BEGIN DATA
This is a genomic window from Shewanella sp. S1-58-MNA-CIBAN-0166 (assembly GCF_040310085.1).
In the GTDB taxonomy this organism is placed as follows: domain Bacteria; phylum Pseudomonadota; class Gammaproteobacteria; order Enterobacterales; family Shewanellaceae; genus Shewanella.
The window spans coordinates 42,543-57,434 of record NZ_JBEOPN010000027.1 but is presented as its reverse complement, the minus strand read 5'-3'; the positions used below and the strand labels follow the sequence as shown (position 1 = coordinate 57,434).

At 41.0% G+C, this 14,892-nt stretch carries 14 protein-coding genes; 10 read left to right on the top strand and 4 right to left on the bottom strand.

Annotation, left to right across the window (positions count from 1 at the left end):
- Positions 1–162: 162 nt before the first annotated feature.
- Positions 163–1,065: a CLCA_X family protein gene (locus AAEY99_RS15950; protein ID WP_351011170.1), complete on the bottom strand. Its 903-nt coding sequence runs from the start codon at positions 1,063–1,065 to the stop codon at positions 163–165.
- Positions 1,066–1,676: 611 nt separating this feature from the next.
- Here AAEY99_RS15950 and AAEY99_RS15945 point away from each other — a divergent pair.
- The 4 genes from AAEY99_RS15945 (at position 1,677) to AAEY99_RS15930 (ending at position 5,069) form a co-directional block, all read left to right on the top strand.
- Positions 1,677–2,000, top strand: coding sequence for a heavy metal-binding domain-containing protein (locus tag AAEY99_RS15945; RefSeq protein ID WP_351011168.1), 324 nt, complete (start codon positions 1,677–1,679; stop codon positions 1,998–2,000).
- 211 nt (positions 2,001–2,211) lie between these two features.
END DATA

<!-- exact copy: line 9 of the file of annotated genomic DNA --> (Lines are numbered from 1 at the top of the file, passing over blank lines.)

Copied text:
- Here AAEY99_RS15950 and AAEY99_RS15945 point away from each other — a divergent pair.